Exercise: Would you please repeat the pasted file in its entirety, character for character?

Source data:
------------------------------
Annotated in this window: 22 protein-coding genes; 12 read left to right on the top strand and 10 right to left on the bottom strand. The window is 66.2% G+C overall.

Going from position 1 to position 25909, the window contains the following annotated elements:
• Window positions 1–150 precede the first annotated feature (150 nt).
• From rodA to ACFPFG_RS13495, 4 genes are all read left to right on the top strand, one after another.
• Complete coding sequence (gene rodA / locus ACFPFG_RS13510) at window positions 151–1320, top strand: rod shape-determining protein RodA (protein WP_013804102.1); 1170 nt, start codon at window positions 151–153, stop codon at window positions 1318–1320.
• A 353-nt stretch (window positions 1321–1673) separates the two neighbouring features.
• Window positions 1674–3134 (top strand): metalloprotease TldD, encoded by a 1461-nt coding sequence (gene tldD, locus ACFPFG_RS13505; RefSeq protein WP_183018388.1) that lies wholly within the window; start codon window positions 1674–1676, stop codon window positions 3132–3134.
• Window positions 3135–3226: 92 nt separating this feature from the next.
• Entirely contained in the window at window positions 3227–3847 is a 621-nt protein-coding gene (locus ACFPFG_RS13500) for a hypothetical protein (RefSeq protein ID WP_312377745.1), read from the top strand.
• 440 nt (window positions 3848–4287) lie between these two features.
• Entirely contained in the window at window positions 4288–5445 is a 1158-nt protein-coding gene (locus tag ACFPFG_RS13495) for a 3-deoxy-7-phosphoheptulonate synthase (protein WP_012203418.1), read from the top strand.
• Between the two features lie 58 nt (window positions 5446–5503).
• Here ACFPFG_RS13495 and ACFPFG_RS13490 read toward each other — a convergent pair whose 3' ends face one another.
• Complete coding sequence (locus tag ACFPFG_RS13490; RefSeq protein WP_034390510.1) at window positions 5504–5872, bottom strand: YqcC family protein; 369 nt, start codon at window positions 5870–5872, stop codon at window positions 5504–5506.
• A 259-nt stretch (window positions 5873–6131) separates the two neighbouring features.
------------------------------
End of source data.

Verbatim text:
Annotated in this window: 22 protein-coding genes; 12 read left to right on the top strand and 10 right to left on the bottom strand. The window is 66.2% G+C overall.

Going from position 1 to position 25909, the window contains the following annotated elements:
• Window positions 1–150 precede the first annotated feature (150 nt).
• From rodA to ACFPFG_RS13495, 4 genes are all read left to right on the top strand, one after another.
• Complete coding sequence (gene rodA / locus ACFPFG_RS13510) at window positions 151–1320, top strand: rod shape-determining protein RodA (protein WP_013804102.1); 1170 nt, start codon at window positions 151–153, stop codon at window positions 1318–1320.
• A 353-nt stretch (window positions 1321–1673) separates the two neighbouring features.
• Window positions 1674–3134 (top strand): metalloprotease TldD, encoded by a 1461-nt coding sequence (gene tldD, locus ACFPFG_RS13505; RefSeq protein WP_183018388.1) that lies wholly within the window; start codon window positions 1674–1676, stop codon window positions 3132–3134.
• Window positions 3135–3226: 92 nt separating this feature from the next.
• Entirely contained in the window at window positions 3227–3847 is a 621-nt protein-coding gene (locus ACFPFG_RS13500) for a hypothetical protein (RefSeq protein ID WP_312377745.1), read from the top strand.
• 440 nt (window positions 3848–4287) lie between these two features.
• Entirely contained in the window at window positions 4288–5445 is a 1158-nt protein-coding gene (locus tag ACFPFG_RS13495) for a 3-deoxy-7-phosphoheptulonate synthase (protein WP_012203418.1), read from the top strand.
• Between the two features lie 58 nt (window positions 5446–5503).
• Here ACFPFG_RS13495 and ACFPFG_RS13490 read toward each other — a convergent pair whose 3' ends face one another.
• Complete coding sequence (locus tag ACFPFG_RS13490; RefSeq protein WP_034390510.1) at window positions 5504–5872, bottom strand: YqcC family protein; 369 nt, start codon at window positions 5870–5872, stop codon at window positions 5504–5506.
• A 259-nt stretch (window positions 5873–6131) separates the two neighbouring features.